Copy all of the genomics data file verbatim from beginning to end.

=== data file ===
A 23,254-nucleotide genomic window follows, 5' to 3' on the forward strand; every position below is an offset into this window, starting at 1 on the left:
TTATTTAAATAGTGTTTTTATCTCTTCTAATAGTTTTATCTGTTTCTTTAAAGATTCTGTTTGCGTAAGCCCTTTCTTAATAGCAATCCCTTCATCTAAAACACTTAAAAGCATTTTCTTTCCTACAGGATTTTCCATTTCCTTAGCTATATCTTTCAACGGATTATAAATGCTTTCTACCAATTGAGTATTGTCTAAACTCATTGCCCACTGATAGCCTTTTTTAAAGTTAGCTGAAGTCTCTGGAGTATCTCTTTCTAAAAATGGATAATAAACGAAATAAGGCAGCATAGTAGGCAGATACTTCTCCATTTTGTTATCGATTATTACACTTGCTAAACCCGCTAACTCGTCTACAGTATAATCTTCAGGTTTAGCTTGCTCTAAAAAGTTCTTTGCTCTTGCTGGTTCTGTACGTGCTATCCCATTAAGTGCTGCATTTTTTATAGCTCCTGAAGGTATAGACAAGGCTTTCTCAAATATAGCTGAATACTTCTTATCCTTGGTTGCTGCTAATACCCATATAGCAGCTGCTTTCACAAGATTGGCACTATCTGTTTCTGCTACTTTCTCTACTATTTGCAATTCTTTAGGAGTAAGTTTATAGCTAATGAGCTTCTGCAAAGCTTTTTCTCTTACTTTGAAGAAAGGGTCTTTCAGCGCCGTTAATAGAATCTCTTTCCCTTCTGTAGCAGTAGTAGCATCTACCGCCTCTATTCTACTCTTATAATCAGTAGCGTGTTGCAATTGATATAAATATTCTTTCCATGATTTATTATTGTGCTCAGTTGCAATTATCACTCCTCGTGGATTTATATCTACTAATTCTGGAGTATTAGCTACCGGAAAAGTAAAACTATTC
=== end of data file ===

A 23,254-nucleotide genomic window follows, 5' to 3' on the forward strand; every position below is an offset into this window, starting at 1 on the left:
TTATTTAAATAGTGTTTTTATCTCTTCTAATAGTTTTATCTGTTTCTTTAAAGATTCTGTTTGCGTAAGCCCTTTCTTAATAGCAATCCCTTCATCTAAAACACTTAAAAGCATTTTCTTTCCTACAGGATTTTCCATTTCCTTAGCTATATCTTTCAACGGATTATAAATGCTTTCTACCAATTGAGTATTGTCTAAACTCATTGCCCACTGATAGCCTTTTTTAAAGTTAGCTGAAGTCTCTGGAGTATCTCTTTCTAAAAATGGATAATAAACGAAATAAGGCAGCATAGTAGGCAGATACTTCTCCATTTTGTTATCGATTATTACACTTGCTAAACCCGCTAACTCGTCTACAGTATAATCTTCAGGTTTAGCTTGCTCTAAAAAGTTCTTTGCTCTTGCTGGTTCTGTACGTGCTATCCCATTAAGTGCTGCATTTTTTATAGCTCCTGAAGGTATAGACAAGGCTTTCTCAAATATAGCTGAATACTTCTTATCCTTGGTTGCTGCTAATACCCATATAGCAGCTGCTTTCACAAGATTGGCACTATCTGTTTCTGCTACTTTCTCTACTATTTGCAATTCTTTAGGAGTAAGTTTATAGCTAATGAGCTTCTGCAAAGCTTTTTCTCTTACTTTGAAGAAAGGGTCTTTCAGCGCCGTTAATAGAATCTCTTTCCCTTCTGTAGCAGTAGTAGCATCTACCGCCTCTATTCTACTCTTATAATCAGTAGCGTGTTGCAATTGATATAAATATTCTTTCCATGATTTATTATTGTGCTCAGTTGCAATTATCACTCCTCGTGGATTTATATCTACTAATTCTGGAGTATTAGCTACCGGAAAAGTAAAACTATTC